Darkside Chronicles: Look on the Bright Side
After Umbrella Chronicles, I was sore to the point of exhaustion. The mere thought of playing another on-rails shooter left me in shivers. Still, I persevered, and what do you know I ran into the same wall. Darkside Chronicles opened up with more standard rail-shooter gameplay, very poor story, and shoddy graphics. Rather than bang my head against the wall, I decided to take a break from Chronicles HD -- a decision that ultimately worked in Darkside Chronicles' favor.
I approached Darkside Chronicles once again with renewed fervor and was surprised to find that I found the experience much stronger without an Umbrella Chronicles hangover. Darkside Chronicles markedly improves on its predecessor in virtually every regard. But, and there has to be a but, ironically how Umbrella Chronicles' saving grace was that it met the minimum requirements to be considered just another on-rails shooter, Darkside Chronicles is oppositely limited by the same precepts. Aspiring to be a better on-rails shooter only goes so far.
One simple change is enough to make Darkside Chronicles' gameplay feel absurdly more enjoyable, and that's the customization option to upgrade your base pistol. Where reliance on the weapon in Umbrella Chronicles was often a poor choice, instead forcing you to measure and count your special weapon ammo, Darkside allows you to crowd-control with the pistol and then use special ammo strategically. This idea is reinforced by an additional weapon stat that can be upgraded which, while doesn't increase damage, increases the force each shot imparts on an enemy, i.e. the chance you can set an approaching enemy off-balance. This increased crowd-control allows you to prioritize targets and shift weapons with ease. For an on-rails shooter it's, well, better, and this evolution is encouraging.
Darkside Chronicles also simply feels better in motion. There's no radical changes to the on-rails formula, but small, important design decisions that amplify the themes of Resident Evil make a world of difference. For instance, Umbrella Chronicles spent a lot of time moving the camera, exploring each setting, but it never felt like natural movement and it always led to difficult combat where enemies would attack from awkward angles. Darkside actually increases the camera movement, bordering on shakey-cam at times, but it ended up highlighting the frantic nature of combat and adding suspense -- that always looking over your shoulder atmosphere. It does this without being overly punishing at times either, though that might simply be due to better overall difficulty balance. Unlike Umbrella Chronicles, Darkside never ramps of difficulty for the sake of increasing play-length. Each chapter held its own difficulty curve, without carrying it over into the next.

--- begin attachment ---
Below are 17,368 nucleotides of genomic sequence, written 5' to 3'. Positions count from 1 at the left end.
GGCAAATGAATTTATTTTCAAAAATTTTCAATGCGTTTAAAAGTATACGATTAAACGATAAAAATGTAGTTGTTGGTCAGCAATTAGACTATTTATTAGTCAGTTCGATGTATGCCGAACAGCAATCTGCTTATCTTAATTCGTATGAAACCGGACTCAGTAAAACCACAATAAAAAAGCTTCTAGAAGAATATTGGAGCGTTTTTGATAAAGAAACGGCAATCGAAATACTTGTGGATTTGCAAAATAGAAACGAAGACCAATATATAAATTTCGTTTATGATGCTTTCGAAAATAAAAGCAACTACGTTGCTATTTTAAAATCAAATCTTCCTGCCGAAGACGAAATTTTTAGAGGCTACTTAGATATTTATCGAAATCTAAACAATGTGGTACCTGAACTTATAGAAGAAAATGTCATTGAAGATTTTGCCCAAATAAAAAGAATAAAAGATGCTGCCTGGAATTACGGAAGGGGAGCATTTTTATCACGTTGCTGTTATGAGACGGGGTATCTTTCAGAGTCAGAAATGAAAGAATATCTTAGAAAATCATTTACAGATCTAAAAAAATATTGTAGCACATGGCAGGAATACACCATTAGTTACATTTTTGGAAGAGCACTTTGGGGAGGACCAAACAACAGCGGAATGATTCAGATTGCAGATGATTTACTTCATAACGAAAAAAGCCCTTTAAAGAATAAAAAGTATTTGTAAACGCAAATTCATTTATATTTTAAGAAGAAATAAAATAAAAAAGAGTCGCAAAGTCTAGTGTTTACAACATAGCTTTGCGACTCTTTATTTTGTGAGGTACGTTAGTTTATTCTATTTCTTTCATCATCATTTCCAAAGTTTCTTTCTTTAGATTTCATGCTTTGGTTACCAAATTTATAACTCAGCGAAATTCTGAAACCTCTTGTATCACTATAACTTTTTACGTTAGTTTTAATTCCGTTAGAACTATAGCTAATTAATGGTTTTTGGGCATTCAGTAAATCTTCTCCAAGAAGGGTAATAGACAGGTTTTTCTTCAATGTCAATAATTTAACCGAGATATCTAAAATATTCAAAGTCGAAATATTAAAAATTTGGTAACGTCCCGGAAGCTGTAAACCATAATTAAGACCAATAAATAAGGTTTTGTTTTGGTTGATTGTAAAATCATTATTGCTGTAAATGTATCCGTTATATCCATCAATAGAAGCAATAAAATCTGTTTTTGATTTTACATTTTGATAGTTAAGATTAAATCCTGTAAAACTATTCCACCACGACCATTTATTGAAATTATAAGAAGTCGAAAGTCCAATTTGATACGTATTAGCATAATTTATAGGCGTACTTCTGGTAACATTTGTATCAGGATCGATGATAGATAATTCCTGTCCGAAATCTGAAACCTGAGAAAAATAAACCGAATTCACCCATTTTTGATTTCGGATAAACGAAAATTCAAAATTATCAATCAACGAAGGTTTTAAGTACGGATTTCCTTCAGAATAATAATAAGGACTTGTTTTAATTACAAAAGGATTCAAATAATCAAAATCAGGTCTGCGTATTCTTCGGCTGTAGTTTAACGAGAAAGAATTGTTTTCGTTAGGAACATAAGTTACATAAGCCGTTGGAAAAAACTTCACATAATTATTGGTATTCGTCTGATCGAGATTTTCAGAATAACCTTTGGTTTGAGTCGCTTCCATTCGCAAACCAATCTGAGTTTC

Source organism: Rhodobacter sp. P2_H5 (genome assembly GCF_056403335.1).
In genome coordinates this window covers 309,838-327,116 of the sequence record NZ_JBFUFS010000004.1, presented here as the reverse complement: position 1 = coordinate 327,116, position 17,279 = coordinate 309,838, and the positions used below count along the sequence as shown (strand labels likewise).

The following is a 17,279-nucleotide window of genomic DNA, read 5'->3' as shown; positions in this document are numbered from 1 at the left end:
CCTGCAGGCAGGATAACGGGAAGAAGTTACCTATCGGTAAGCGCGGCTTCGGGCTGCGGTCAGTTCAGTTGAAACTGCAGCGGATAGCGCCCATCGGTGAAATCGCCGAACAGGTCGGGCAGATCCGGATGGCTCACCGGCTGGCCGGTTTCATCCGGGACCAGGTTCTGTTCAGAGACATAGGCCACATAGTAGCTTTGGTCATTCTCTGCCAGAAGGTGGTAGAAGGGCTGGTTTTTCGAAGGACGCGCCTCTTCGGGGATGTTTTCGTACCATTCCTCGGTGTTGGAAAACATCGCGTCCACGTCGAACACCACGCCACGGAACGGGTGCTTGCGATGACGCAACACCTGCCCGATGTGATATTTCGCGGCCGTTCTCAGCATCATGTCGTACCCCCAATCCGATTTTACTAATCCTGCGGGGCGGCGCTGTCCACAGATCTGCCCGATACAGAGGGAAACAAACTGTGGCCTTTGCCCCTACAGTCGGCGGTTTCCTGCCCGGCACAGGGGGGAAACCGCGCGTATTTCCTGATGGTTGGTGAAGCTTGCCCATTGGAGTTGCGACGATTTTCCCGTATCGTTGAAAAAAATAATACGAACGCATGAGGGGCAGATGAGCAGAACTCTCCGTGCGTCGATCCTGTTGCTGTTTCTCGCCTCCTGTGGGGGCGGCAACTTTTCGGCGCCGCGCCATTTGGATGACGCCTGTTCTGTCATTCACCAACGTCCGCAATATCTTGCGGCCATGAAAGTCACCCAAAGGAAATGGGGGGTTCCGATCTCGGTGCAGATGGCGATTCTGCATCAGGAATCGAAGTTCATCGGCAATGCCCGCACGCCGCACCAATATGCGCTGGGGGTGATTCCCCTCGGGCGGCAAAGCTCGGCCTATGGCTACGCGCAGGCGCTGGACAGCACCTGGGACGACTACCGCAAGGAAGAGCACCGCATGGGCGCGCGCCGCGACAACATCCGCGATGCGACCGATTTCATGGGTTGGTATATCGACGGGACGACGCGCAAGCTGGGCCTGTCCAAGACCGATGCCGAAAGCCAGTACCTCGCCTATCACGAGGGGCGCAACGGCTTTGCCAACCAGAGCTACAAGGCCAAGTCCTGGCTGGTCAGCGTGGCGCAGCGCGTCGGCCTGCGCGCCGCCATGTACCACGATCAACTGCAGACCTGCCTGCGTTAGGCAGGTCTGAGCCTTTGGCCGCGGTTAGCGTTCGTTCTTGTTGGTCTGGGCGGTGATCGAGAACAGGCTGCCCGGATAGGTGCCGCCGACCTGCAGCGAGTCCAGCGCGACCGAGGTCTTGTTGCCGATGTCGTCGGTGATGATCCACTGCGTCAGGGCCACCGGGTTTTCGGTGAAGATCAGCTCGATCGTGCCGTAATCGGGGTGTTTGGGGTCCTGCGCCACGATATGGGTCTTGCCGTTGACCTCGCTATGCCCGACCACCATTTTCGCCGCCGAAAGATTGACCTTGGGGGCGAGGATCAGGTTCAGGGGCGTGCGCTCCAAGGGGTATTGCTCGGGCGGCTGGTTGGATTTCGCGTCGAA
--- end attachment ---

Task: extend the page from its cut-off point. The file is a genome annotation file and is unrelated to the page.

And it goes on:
Similar improvements have been made to the game's story and storytelling, though nothing remarkable. Rather than simply retell the plot-lines of previous Resident Evil games, Darkside Chronicles ties each of them together with an overarching and entirely original tale. Leon and his partner Jack Krauser are searching for an ex-drug lord associated with Umbrella, and as things get crazy Leon decides to tell Jack about the events in Resident Evil 2 and Code Veronica. The narrative flows much better with this design, and it helps that the drug lord storyline is rather well written. It's nothing Resident Evil fans would be too excited about, but it's competent for an on-rails shooter that I never expected to make an effort.
Better than Umbrella Chronicles should not be taken as a glowing recommendation, though. Darkside Chronicles is, still, just an on-rails shooter. That it pushes the genre in a direction unfamiliar is commendable, but making a tolerable and sometimes enjoyable experience is setting the bar low.
There are two games in the Resident Evil Chronicles HD Collection and I wouldn't recommend either of them, but that doesn't mean there isn't a positive side to this package. Don't get me wrong, Umbrella Chronicles was an abhorrent experience I wouldn't force upon anyone, but Darkside Chronicles is probably one of the best on-rails shooters available for console. If all you want is to use motion controls to shoot at your television, there you go. Take that as you will.
As on-rails shooters, both titles are competent, meeting the bare minimum requirements of aiming and shooting that many gamers expect from the genre. With regards to the standards we expect from games in general, whether that be graphics, story, depth of gameplay and more, both titles are found lacking. These standards hold true even for light-gun games, and perhaps more so considering they're born from Resident Evil franchise which sets such high production goals. The source material, from Resident Evil 0 to Code Veronica, is inadequately represented, perhaps even exploited, much to the franchise's detriment. If these titles were ever meant to be anything but rushed products to capitalize on motion controls hype, I'll eat my hat.
That's the product, for better or worse. Resident Evil Chronicles HD is a on-rails shooter and if that's all you require then why do you need a review. Otherwise, let me be clear, these games aren't designed to be worthwhile standalone experiences. They're an evolution of 5 minute arcade experiences, built to eat your quarters and leave you unfulfilled. Guess what? They haven't changed much.